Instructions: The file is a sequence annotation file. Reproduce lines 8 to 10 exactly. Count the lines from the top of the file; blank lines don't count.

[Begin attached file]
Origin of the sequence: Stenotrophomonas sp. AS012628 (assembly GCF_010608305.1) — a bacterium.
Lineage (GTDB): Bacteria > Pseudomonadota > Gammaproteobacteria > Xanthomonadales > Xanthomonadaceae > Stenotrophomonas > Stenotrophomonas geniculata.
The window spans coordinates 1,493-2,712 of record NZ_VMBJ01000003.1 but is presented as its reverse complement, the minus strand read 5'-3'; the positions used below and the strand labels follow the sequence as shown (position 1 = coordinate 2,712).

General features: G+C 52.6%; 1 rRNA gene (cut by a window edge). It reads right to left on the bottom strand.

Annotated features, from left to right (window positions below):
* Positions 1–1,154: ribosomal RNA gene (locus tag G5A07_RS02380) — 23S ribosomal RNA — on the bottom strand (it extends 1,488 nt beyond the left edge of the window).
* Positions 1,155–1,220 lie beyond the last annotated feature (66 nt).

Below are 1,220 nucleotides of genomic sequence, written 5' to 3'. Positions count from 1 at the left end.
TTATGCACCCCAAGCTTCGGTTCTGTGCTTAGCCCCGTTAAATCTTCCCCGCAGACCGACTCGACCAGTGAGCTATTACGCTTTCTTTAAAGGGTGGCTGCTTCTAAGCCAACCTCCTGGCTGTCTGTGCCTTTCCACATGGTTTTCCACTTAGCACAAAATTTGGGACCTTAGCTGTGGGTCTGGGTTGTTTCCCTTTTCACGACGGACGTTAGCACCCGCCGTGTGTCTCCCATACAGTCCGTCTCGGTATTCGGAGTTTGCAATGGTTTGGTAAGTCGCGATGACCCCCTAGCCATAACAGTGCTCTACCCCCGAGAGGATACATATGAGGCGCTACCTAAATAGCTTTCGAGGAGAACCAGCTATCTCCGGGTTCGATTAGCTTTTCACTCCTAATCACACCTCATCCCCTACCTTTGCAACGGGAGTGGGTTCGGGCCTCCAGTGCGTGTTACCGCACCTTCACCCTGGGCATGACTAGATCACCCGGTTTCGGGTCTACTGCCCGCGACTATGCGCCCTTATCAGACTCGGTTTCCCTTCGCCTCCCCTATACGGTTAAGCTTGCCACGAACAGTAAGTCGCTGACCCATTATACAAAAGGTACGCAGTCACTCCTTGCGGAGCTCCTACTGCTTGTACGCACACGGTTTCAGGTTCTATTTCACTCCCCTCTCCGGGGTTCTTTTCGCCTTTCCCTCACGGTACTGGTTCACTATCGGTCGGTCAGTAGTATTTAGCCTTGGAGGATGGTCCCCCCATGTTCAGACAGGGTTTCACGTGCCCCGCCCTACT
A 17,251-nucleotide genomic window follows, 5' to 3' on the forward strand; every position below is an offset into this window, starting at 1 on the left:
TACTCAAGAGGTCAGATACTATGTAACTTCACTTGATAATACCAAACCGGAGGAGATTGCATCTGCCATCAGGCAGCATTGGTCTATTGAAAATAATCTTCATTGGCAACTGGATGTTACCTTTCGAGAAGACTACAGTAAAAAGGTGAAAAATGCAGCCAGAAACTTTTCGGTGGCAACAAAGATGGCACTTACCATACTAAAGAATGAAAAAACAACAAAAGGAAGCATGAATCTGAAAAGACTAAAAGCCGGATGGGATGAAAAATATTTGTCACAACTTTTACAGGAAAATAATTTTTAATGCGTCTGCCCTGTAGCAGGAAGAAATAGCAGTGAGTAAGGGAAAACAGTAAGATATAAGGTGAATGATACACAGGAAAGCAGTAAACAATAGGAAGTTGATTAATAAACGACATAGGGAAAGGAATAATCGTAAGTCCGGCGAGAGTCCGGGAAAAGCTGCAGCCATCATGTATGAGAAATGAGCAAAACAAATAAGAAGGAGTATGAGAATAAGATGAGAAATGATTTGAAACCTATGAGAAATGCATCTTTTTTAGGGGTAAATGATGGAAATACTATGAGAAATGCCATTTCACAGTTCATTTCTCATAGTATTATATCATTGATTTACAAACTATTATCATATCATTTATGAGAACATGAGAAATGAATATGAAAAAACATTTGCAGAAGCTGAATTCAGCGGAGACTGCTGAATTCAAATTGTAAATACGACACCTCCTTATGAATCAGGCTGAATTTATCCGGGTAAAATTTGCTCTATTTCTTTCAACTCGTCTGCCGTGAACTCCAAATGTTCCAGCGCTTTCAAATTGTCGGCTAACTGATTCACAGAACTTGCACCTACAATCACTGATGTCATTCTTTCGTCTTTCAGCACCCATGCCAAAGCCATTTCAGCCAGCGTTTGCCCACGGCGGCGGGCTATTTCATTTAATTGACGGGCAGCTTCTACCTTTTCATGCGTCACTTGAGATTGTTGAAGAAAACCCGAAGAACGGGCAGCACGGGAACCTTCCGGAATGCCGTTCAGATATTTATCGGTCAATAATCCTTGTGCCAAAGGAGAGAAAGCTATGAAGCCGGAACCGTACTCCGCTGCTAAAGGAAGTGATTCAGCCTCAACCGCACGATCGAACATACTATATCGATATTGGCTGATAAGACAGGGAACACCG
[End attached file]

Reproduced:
Below are 1,220 nucleotides of genomic sequence, written 5' to 3'. Positions count from 1 at the left end.
TTATGCACCCCAAGCTTCGGTTCTGTGCTTAGCCCCGTTAAATCTTCCCCGCAGACCGACTCGACCAGTGAGCTATTACGCTTTCTTTAAAGGGTGGCTGCTTCTAAGCCAACCTCCTGGCTGTCTGTGCCTTTCCACATGGTTTTCCACTTAGCACAAAATTTGGGACCTTAGCTGTGGGTCTGGGTTGTTTCCCTTTTCACGACGGACGTTAGCACCCGCCGTGTGTCTCCCATACAGTCCGTCTCGGTATTCGGAGTTTGCAATGGTTTGGTAAGTCGCGATGACCCCCTAGCCATAACAGTGCTCTACCCCCGAGAGGATACATATGAGGCGCTACCTAAATAGCTTTCGAGGAGAACCAGCTATCTCCGGGTTCGATTAGCTTTTCACTCCTAATCACACCTCATCCCCTACCTTTGCAACGGGAGTGGGTTCGGGCCTCCAGTGCGTGTTACCGCACCTTCACCCTGGGCATGACTAGATCACCCGGTTTCGGGTCTACTGCCCGCGACTATGCGCCCTTATCAGACTCGGTTTCCCTTCGCCTCCCCTATACGGTTAAGCTTGCCACGAACAGTAAGTCGCTGACCCATTATACAAAAGGTACGCAGTCACTCCTTGCGGAGCTCCTACTGCTTGTACGCACACGGTTTCAGGTTCTATTTCACTCCCCTCTCCGGGGTTCTTTTCGCCTTTCCCTCACGGTACTGGTTCACTATCGGTCGGTCAGTAGTATTTAGCCTTGGAGGATGGTCCCCCCATGTTCAGACAGGGTTTCACGTGCCCCGCCCTACT
A 17,251-nucleotide genomic window follows, 5' to 3' on the forward strand; every position below is an offset into this window, starting at 1 on the left: